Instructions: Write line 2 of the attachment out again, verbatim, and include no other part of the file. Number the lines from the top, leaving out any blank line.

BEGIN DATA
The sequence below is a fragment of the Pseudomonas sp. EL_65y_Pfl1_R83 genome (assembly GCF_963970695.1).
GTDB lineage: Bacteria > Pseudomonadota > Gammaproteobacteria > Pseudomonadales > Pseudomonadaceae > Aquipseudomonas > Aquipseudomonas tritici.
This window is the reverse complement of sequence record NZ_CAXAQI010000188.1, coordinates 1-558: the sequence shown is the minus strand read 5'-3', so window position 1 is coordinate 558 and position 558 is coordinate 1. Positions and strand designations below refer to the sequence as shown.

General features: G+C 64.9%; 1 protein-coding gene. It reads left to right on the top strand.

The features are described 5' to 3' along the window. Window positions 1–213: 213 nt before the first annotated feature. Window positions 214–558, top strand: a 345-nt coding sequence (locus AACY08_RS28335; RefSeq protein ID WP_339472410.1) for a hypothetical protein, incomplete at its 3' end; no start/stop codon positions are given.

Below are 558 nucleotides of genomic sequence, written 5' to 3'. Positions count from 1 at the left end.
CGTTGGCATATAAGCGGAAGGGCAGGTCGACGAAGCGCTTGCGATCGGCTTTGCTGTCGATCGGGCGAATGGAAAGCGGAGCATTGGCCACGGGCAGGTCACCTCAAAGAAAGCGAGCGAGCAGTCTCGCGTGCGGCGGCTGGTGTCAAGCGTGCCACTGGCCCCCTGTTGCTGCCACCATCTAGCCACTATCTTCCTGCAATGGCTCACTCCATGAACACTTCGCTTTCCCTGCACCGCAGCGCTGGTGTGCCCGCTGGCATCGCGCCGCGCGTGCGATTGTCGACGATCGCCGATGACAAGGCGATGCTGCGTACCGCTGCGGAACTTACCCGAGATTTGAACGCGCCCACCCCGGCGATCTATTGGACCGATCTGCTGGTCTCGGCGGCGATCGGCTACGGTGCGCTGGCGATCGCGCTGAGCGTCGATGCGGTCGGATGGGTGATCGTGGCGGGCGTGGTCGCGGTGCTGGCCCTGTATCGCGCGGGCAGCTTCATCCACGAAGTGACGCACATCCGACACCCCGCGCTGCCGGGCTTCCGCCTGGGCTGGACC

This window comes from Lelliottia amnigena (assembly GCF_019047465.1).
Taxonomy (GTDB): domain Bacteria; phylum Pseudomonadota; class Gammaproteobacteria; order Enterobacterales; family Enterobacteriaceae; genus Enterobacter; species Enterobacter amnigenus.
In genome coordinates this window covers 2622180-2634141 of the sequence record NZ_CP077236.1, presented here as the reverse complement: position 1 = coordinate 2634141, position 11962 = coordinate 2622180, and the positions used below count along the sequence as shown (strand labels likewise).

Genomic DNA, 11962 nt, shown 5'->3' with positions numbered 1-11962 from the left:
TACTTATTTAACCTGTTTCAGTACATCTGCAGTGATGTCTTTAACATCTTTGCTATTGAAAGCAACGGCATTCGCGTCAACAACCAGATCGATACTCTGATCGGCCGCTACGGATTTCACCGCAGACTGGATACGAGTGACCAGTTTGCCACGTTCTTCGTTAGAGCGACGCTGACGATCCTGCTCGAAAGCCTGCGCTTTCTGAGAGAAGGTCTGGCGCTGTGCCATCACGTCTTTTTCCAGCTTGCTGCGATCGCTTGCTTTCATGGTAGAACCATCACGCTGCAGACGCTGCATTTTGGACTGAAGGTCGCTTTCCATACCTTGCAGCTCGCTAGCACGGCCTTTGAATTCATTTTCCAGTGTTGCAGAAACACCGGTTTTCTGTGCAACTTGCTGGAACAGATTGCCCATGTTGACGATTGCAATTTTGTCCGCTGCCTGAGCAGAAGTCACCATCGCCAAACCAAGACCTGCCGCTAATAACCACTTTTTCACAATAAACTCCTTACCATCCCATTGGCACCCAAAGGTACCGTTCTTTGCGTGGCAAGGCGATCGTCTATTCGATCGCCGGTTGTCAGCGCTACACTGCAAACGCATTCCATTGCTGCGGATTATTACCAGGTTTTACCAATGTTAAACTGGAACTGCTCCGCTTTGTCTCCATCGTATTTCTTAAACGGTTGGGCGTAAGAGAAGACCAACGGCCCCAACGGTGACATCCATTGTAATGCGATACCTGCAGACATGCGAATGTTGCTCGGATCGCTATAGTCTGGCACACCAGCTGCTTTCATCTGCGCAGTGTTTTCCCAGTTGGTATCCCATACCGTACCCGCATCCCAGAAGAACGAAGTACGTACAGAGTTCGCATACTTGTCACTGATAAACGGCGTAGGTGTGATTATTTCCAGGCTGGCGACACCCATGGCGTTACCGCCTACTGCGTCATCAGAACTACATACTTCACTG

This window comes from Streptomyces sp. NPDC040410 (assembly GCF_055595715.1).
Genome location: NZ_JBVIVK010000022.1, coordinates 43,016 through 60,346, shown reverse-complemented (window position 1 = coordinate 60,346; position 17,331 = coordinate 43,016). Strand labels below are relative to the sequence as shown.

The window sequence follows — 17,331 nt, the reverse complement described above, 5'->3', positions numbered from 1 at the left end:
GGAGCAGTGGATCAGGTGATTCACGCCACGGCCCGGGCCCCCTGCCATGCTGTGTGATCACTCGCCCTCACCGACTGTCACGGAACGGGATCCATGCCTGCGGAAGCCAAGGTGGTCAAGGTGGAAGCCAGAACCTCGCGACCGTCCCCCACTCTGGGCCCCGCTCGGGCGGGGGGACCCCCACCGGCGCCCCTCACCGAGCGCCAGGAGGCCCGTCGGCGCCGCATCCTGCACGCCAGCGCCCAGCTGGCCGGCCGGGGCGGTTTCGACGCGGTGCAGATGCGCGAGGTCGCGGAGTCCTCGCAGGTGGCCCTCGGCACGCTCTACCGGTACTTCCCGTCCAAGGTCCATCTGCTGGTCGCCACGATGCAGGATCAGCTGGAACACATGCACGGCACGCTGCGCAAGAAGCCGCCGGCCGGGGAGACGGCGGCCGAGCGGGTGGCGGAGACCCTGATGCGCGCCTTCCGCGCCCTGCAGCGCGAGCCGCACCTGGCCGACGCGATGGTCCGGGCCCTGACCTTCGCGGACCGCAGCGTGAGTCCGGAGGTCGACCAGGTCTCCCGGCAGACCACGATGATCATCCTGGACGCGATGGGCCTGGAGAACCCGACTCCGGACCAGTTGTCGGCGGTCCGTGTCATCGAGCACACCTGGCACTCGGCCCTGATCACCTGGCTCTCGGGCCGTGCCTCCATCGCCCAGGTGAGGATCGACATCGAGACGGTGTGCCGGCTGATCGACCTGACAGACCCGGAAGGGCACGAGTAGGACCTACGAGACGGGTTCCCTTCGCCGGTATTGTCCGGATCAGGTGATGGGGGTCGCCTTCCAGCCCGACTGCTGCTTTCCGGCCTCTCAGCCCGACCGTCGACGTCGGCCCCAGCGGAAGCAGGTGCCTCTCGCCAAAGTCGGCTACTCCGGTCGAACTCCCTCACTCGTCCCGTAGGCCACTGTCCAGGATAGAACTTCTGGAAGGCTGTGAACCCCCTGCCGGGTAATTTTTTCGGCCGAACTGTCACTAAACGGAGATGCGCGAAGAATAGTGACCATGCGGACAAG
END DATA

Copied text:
GTDB lineage: Bacteria > Pseudomonadota > Gammaproteobacteria > Pseudomonadales > Pseudomonadaceae > Aquipseudomonas > Aquipseudomonas tritici.